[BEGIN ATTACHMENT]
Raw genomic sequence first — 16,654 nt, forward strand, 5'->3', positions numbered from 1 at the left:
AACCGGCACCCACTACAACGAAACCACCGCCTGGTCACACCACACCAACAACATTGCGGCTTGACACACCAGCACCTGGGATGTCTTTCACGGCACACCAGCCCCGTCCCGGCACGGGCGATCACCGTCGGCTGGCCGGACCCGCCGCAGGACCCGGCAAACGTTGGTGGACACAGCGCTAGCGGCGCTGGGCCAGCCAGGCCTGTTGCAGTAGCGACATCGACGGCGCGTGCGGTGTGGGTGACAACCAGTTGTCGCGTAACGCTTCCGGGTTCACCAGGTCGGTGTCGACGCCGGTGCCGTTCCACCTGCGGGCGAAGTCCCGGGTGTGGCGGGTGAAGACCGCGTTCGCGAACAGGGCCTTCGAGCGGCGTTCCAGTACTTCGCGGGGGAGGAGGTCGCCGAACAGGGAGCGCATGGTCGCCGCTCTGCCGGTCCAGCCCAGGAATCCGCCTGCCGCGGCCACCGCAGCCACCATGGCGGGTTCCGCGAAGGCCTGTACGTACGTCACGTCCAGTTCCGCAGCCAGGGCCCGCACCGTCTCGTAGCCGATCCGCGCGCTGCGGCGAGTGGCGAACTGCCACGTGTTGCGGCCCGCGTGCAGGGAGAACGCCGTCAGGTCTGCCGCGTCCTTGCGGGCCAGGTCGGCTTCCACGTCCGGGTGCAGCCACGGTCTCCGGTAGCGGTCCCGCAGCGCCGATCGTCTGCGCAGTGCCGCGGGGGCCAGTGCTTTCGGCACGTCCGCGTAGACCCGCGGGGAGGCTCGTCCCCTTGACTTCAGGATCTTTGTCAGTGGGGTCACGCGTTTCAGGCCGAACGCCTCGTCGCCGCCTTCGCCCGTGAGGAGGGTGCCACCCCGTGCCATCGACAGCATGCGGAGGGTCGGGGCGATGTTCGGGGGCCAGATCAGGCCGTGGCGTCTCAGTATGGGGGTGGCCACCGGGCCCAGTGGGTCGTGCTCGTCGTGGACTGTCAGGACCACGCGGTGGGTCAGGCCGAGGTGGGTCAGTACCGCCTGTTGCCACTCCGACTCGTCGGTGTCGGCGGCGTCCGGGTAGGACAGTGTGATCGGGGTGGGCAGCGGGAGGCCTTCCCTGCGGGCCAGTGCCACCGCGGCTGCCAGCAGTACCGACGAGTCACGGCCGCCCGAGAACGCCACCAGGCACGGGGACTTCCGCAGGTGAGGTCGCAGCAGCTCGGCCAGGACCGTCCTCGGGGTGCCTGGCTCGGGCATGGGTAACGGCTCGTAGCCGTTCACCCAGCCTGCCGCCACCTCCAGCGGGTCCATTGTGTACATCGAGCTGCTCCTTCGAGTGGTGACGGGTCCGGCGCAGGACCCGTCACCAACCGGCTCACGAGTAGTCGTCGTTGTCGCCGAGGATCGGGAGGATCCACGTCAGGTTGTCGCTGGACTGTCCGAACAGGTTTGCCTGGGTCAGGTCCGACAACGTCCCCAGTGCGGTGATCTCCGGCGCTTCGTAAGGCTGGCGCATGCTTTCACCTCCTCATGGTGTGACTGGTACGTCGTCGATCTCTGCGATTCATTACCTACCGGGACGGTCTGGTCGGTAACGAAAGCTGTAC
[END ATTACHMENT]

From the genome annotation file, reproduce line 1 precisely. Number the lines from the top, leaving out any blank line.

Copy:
Raw genomic sequence first — 16,654 nt, forward strand, 5'->3', positions numbered from 1 at the left: